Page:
Do you teach reading, or especially Extensive Reading classes? What are some ways we as teachers could use to help ignite the passion and joy of reading? In this issue, our bloggers Stewart Gray, Chris Mares, and Kate Cory-Wright suggest some ideas and share their tips for a better reading experience for students.
Making stories your own
Teenagers HATE reading!
Creative and critical follow-up activities for Extensive Reading classes
Many of my students are not regular or passionate readers in their first languages and seldom read for pleasure. By the same token, a lot of my students can “read” in English and yet rarely do so voluntarily, or for pleasure. In most cases, in fact, my students only read in English only when they have to.
This situation is, of course, not uncommon and not a surprise to many of you. The question is, what can we do to engage our students in reading? To this end I would like to report on a pleasing success I have had recently with my students.
I have never met students who do not like a good story that they can relate to. Stories are told in all cultures. They are part of the fabric that binds us together through shared experience and the transmission of values and knowledge.
With the above in mind, I wanted to get my students engaged in listening to stories, then reading them, then ultimately writing their own. And so, the Richard project began, in a class that met four days a week for 50 minutes, entitled “Story Telling.”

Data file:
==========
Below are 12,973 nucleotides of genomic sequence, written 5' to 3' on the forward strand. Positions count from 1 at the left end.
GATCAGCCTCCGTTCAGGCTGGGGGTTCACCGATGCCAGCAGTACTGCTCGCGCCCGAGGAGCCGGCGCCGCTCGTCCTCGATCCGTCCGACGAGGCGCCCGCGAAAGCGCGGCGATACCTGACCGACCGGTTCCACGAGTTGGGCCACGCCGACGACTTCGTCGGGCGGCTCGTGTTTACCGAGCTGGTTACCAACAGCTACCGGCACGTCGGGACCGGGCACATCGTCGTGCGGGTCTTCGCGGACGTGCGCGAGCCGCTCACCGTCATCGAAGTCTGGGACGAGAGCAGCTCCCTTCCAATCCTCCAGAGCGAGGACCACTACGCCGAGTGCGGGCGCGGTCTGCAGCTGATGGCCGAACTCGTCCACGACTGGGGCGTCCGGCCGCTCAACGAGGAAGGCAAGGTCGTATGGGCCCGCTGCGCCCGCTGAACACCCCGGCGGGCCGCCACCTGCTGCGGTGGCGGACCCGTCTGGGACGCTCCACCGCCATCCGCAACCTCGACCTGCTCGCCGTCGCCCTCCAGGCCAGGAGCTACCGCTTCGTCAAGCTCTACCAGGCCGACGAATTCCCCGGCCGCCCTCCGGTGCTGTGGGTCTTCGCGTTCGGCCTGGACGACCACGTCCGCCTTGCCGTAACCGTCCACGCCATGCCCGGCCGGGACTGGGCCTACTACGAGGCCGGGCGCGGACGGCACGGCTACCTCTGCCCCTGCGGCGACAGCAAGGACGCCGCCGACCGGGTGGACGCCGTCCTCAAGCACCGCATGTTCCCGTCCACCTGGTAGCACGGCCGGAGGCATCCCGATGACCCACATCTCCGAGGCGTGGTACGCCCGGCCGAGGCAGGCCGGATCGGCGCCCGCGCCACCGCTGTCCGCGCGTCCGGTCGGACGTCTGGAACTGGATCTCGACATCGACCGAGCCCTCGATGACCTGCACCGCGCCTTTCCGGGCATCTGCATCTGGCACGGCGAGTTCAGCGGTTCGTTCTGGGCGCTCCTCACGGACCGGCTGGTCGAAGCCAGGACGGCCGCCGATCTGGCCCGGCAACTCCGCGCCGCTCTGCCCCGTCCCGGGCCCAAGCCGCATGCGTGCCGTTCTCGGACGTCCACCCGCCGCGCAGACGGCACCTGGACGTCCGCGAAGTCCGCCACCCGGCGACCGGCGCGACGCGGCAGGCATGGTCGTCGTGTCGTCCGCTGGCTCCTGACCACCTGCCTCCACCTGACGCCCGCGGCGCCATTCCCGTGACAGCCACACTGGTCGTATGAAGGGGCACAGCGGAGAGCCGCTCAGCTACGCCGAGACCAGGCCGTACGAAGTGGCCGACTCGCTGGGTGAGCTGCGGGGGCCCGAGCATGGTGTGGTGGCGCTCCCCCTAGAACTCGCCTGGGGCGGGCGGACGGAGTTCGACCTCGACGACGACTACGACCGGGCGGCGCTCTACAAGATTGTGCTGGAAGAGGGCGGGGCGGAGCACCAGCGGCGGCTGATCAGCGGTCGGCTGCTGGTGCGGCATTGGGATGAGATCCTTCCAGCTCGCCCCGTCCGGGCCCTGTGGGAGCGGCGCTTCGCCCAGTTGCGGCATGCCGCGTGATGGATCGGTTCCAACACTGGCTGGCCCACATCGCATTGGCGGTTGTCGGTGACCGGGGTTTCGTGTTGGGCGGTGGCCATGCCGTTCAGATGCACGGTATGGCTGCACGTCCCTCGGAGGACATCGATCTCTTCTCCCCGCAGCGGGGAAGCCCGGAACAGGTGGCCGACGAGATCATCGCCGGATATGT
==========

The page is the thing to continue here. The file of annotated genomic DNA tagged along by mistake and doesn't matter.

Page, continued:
As a reader with a life-long interest in writing, I decided I would write my own stories for students – about me, but presented through the eyes of Richard. My thought was to write about things that we can all relate to: the first day at school, making friends, making mistakes, getting to know oneself, having parents and siblings, loss, part-time jobs, etc. I wanted to make them authentic, simple, understandable, and most of all, stories my students could relate to. The stories are around 800 words in length. I use short sentences, direct speech, and try to inject useful language which I then recycle in subsequent stories. I try to craft the stories in the style of “sudden fiction” with a hook, a body, and satisfying ending. I have found that students enjoy the humor and a full range of human emotions, especially those that reveal uncertainty, doubt, love, pleasure, and all the others that make us human.